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The inhabitants (1)
Rutuli (Rhoutouloi), a people of ancient Italy, who, according to
a tradition generally received in later times, were settled at a very early period
in a part of Latium, adjoining the sea-coast, their capital city being Ardea.
The prominent part that they and their king Turnus bear in the legendary history
of Aeneas and the Trojan settlement, especially in the form in which this has
been worked up by Virgil, has given great celebrity to their name, but they appear
to have been, in fact, even according to these very traditions, a small and unimportant
people. Their king Turnus himself is represented as dependent on Latinus; and
it is certain that in the historical period Ardea was one of the cities of the
Latin League (Dionys. v. 61), while the name of the Rutuli had become merged in
that of the Latin people. Not long before this indeed Livy represents the Rutuli
as a still existing people, and the arms of Tarquinius Superbus as directed against
them when he proceeded to attack Ardea, just before his expulsion. (Liv. i. 56,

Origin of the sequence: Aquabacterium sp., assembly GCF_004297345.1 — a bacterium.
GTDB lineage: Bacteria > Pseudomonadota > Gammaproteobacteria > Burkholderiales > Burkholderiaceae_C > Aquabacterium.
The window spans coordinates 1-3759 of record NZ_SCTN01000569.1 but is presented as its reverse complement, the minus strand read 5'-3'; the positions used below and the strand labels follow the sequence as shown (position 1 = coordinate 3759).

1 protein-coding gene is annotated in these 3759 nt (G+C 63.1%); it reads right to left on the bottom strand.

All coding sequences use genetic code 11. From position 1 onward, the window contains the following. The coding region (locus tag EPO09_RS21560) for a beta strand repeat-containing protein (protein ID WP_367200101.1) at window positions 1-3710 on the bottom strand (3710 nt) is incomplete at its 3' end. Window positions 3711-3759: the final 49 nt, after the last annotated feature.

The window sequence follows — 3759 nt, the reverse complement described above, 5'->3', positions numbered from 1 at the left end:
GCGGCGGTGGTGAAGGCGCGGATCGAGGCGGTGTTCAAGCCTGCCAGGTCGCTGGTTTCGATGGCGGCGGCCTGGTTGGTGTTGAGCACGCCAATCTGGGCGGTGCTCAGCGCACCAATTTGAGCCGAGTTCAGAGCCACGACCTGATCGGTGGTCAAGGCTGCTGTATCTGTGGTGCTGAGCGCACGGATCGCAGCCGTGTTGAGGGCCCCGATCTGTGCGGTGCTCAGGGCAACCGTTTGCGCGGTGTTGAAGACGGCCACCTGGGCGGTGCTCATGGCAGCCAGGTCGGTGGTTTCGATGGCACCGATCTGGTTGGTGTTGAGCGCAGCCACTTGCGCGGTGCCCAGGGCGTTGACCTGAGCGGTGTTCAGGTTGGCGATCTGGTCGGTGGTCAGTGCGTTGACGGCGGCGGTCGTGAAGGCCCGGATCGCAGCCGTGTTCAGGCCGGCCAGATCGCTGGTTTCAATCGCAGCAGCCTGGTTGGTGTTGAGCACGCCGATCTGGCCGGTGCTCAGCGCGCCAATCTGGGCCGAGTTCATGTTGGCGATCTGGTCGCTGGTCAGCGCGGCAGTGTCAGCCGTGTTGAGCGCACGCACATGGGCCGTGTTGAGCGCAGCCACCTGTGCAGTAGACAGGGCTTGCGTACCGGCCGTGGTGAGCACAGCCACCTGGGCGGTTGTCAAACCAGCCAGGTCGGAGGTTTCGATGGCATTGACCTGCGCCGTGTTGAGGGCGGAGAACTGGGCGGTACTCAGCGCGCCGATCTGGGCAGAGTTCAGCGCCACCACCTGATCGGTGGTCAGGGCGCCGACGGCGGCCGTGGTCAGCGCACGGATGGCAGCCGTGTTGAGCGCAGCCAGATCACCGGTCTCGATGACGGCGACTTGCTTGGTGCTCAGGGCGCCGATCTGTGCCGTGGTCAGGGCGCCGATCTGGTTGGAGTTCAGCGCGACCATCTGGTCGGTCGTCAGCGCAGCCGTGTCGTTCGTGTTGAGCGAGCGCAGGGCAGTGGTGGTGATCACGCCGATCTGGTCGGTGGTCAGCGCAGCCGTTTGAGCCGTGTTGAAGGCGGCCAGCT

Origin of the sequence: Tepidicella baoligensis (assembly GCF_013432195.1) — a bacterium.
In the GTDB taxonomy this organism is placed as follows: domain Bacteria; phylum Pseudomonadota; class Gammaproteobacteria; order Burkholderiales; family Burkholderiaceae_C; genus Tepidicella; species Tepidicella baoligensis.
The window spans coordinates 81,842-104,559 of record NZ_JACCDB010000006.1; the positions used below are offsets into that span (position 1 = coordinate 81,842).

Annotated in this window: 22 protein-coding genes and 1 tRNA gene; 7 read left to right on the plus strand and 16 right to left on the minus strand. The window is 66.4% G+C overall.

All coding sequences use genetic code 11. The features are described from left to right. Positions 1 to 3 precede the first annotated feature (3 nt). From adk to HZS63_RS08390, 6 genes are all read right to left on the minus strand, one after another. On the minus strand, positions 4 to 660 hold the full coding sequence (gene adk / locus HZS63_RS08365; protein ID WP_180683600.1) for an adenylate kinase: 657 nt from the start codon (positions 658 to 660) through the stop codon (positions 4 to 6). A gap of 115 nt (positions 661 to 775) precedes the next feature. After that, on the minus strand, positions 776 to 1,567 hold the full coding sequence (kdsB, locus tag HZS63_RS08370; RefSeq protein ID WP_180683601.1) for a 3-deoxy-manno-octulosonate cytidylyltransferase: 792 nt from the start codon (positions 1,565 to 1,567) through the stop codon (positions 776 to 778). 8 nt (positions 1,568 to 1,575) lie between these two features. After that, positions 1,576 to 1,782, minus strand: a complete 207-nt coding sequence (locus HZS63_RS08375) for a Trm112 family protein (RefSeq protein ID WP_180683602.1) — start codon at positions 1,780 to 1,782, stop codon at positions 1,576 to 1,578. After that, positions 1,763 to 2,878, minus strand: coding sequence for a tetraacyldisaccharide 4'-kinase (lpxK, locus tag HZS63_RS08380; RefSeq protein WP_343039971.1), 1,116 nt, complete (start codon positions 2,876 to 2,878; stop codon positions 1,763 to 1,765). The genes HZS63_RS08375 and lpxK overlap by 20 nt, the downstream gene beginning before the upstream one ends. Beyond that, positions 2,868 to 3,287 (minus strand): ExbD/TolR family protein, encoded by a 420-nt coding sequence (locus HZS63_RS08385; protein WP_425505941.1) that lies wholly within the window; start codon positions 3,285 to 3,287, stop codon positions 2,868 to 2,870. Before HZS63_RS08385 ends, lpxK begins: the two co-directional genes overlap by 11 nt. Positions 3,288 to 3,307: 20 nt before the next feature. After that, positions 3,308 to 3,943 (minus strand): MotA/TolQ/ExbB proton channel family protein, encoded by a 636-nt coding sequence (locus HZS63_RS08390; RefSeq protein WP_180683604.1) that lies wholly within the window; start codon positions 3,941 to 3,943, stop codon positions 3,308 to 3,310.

57.) According to this narrative Ardea was not taken, but we learn from much better
authority (the treaty between Rome and Carthage preserved by Polybius, iii. 22)
that it had fallen under the power of the Romans before the close of the monarchy,
and it is possible that the extinction of the Rutuli as an independent people
may date from this period. The only other mention of the Rutuli which can be called
historical is that their name is found in the list given by Cato (ap. Priscian.
iv. 4. p. 629) of the cities that took part in the foundation of the celebrated
temple of Diana at Aricia, a list in all probability founded upon some ancient
record; and it is remarkable that they here figure as distinct from the Ardeates.
There were some obscure traditions in antiquity that represented Ardea as founded
by a colony from Argos [ARDEA], and these are regarded by Niebuhr as tending to
prove that the Rutuli were a Pelasgic race. (Nieb. vol. i. p. 44, vol. ii. p.
21.) Schwegler, on the other hand considers them as connected with the Etruscans,
and probably a relic of the period when that people had extended their dominion
throughout Latium and Campania. This theory finds some support in the name of
Turnus, which may probably be connected with Tyrrhenus, as well as in the union
which the legend represents as subsisting between Turnus and the Etruscan king
Mezentius. (Schwegler, Rom. Gesch. vol. i. pp. 330, 331.) But the whole subject
is so mixed up with fable and poetical invention, that it is impossible to feel
confidence in any such conjectures.
This text is from: Dictionary of Greek and Roman Geography (1854) (ed. William Smith, LLD). Cited September 2004 from The Perseus Project URL below, which contains interesting hyperlinks
- Dictionary of Greek and Roman Geography (1854) (ed. William Smith, LLD)
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